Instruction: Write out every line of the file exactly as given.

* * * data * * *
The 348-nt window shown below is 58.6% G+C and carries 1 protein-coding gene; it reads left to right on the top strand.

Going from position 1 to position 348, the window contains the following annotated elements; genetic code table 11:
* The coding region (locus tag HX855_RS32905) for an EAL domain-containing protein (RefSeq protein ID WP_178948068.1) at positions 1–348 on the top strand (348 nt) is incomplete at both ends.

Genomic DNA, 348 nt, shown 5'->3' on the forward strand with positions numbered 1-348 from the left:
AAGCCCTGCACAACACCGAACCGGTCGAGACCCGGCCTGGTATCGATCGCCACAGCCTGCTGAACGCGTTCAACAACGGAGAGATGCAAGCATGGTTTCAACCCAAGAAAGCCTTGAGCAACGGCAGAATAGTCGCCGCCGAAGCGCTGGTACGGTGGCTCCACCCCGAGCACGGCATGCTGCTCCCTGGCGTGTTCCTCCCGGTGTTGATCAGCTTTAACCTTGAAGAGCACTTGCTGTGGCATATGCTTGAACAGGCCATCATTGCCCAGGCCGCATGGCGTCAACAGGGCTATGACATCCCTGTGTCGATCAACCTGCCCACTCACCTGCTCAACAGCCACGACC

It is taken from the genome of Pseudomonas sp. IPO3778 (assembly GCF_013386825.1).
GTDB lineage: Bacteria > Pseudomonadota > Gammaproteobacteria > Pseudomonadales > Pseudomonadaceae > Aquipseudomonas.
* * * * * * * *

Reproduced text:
The 348-nt window shown below is 58.6% G+C and carries 1 protein-coding gene; it reads left to right on the top strand.

Going from position 1 to position 348, the window contains the following annotated elements; genetic code table 11:
* The coding region (locus tag HX855_RS32905) for an EAL domain-containing protein (RefSeq protein ID WP_178948068.1) at positions 1–348 on the top strand (348 nt) is incomplete at both ends.

Genomic DNA, 348 nt, shown 5'->3' on the forward strand with positions numbered 1-348 from the left:
AAGCCCTGCACAACACCGAACCGGTCGAGACCCGGCCTGGTATCGATCGCCACAGCCTGCTGAACGCGTTCAACAACGGAGAGATGCAAGCATGGTTTCAACCCAAGAAAGCCTTGAGCAACGGCAGAATAGTCGCCGCCGAAGCGCTGGTACGGTGGCTCCACCCCGAGCACGGCATGCTGCTCCCTGGCGTGTTCCTCCCGGTGTTGATCAGCTTTAACCTTGAAGAGCACTTGCTGTGGCATATGCTTGAACAGGCCATCATTGCCCAGGCCGCATGGCGTCAACAGGGCTATGACATCCCTGTGTCGATCAACCTGCCCACTCACCTGCTCAACAGCCACGACC

It is taken from the genome of Pseudomonas sp. IPO3778 (assembly GCF_013386825.1).
GTDB lineage: Bacteria > Pseudomonadota > Gammaproteobacteria > Pseudomonadales > Pseudomonadaceae > Aquipseudomonas.